Kent State professor dates 360 million year old shrimp

Maura Zurick

Kent State geology professor Rodney Feldmann helped date a 360 million-year-old fossilized shrimp that was discovered in Oklahoma in the mid 1990s.

The shrimp was uncovered by Ohio University professor Royal H. Mapes during a field trip with students looking for cephalopods, a form of mollusc. Mapes said he found the shrimp while looking for other fossilized sea critters in Oklahoma because at one time, the state was under sea level, as was most of North America, due to a major flood in the late Cretaceous period.

Mapes said because of the geographic location and type of organism, he knew that it was unusual but did not realize how important at the time.

“The specimen was in a shale quarry lying on the surface just waiting for someone to collect it,” Mapes said. “I was looking for other fossils at the time. I did not know of the special information that this specimen would reveal, but I did note that it was ‘shrimp-like’ and probably important. After I returned to Ohio University after the expedition, the specimen was sent to a fossil arthropod specialist, and after many years, that specialist forwarded it to Feldmann.”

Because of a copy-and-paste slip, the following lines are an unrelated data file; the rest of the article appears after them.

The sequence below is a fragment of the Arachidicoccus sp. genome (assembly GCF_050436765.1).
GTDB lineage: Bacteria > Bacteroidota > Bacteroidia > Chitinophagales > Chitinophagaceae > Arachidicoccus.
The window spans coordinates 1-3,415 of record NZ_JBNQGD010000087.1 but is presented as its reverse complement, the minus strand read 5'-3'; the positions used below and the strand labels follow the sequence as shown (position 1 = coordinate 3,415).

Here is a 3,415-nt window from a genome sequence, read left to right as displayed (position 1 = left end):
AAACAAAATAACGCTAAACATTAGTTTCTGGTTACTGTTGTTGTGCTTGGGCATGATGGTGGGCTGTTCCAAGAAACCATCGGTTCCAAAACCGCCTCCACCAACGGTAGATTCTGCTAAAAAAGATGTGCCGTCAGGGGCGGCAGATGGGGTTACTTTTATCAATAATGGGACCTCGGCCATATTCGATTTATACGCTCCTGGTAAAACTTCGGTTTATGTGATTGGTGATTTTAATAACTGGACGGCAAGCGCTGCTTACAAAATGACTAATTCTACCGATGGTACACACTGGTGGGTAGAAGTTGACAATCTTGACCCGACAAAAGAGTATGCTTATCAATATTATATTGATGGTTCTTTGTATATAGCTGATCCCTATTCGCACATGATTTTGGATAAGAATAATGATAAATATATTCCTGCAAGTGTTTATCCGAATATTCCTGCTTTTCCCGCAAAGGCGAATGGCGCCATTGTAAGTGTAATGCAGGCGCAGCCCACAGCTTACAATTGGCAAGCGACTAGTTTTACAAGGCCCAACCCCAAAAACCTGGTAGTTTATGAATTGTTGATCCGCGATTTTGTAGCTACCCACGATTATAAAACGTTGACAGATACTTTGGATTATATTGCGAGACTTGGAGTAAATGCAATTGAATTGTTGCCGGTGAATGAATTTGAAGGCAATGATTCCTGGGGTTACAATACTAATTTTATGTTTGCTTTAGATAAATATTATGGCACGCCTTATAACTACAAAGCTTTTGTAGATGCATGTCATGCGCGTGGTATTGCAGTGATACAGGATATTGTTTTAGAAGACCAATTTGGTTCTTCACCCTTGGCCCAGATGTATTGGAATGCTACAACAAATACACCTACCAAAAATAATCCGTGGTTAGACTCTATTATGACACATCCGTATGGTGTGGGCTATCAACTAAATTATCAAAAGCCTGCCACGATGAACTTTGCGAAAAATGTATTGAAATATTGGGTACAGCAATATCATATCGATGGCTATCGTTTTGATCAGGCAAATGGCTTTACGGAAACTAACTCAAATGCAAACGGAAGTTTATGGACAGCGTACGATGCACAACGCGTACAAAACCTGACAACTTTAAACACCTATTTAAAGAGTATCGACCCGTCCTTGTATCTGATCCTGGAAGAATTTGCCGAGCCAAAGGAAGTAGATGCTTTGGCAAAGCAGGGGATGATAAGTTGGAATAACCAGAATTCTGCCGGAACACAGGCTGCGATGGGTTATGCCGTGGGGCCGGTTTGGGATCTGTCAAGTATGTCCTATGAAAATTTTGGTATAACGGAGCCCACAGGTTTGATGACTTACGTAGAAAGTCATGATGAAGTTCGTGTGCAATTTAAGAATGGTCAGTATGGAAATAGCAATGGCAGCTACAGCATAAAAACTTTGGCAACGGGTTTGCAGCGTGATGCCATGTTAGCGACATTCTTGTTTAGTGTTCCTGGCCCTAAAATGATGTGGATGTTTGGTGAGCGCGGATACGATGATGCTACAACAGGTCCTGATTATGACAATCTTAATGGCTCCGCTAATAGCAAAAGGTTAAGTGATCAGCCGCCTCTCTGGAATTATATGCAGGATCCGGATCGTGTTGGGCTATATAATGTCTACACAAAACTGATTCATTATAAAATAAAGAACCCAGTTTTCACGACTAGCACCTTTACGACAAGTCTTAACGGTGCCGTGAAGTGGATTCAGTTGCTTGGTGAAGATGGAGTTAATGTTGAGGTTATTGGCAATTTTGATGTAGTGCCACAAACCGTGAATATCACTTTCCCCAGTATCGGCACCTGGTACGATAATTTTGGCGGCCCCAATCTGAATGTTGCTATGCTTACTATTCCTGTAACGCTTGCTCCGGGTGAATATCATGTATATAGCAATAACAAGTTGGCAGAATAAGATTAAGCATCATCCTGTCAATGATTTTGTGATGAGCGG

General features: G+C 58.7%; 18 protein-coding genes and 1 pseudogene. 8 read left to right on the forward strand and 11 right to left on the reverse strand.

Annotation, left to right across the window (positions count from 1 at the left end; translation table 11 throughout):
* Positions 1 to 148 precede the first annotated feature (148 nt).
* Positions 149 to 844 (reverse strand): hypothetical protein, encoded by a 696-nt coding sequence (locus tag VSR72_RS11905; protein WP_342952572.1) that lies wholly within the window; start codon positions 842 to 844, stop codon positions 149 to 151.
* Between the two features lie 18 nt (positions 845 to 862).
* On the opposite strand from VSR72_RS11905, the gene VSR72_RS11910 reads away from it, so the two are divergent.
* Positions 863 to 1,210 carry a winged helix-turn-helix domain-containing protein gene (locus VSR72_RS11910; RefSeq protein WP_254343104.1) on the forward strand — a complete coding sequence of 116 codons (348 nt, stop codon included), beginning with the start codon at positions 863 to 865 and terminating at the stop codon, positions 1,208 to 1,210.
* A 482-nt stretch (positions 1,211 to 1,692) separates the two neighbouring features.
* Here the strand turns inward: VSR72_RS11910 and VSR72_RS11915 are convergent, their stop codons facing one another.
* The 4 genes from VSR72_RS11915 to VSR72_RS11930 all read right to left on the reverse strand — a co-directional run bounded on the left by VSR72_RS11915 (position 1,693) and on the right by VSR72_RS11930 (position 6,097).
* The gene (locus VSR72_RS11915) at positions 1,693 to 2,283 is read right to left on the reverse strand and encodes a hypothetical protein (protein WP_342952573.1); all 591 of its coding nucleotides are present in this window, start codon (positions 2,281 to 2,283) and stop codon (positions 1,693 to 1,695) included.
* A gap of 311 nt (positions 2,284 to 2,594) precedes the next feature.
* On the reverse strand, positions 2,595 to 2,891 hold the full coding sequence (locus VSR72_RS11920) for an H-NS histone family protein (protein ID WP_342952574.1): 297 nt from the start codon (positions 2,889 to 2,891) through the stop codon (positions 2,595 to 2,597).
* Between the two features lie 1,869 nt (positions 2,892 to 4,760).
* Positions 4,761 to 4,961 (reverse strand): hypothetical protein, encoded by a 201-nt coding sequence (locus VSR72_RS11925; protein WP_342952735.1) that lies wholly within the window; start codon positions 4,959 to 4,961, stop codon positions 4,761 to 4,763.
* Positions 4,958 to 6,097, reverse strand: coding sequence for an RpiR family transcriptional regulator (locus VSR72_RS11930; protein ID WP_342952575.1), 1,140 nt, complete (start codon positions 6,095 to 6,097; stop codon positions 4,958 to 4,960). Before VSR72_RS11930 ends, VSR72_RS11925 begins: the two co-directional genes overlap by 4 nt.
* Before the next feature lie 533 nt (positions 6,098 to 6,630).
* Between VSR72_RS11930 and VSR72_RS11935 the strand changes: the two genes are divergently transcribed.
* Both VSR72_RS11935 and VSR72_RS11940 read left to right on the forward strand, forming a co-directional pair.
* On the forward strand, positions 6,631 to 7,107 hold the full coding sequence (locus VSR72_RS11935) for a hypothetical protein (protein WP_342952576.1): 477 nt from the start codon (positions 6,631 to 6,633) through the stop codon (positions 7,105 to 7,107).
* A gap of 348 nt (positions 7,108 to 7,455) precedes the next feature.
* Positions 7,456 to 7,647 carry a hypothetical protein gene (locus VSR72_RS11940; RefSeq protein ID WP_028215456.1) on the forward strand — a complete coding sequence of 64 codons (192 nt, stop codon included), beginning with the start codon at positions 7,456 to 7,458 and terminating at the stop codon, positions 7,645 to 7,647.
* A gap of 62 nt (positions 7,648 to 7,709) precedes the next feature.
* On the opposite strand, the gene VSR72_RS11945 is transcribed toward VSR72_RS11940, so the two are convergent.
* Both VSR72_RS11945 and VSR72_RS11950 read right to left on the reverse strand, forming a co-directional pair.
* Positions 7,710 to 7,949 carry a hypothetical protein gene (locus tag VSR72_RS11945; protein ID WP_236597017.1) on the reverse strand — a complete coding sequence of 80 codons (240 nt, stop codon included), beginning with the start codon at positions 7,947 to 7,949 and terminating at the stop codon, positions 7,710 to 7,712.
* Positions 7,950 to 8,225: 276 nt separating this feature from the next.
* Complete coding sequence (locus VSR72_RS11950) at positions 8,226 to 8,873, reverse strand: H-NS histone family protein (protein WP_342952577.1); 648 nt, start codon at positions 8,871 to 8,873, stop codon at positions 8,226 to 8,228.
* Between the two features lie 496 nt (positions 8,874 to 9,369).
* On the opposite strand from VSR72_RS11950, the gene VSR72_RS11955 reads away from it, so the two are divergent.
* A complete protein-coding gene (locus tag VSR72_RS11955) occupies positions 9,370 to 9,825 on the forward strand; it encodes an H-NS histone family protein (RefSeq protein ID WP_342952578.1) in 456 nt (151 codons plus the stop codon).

Feldmann examined the shrimp and dated it back to over 360 million years, 125 million years older than any other fossilized morsel, making it the oldest decapod ever found. Feldmann said the fossil is in good condition, even showing the shrimp’s tail muscles and hard shell. The shrimp is about three inches long and preserved in stone. Before Feldmann’s dating of the fossil, the shrimp was estimated to be about 245 million years old.

“It was very rapidly buried in an environment where no scavengers could get at it, where the oxygen level was very low, and where the pH was also low,” Feldmann said. “These conditions permitted almost instantaneous entombment and preservation within days or weeks.”

Feldmann said the discovery is important because it adds millions of years to the evolution of shrimp and maybe other sea life, as the shrimp was living during the time of squids and other cephalopods.

The fossil will remain at Kent State in the geology department for the time being. Feldmann does not know where the shrimp will eventually be placed.

Contact Maura Zurick at [email protected].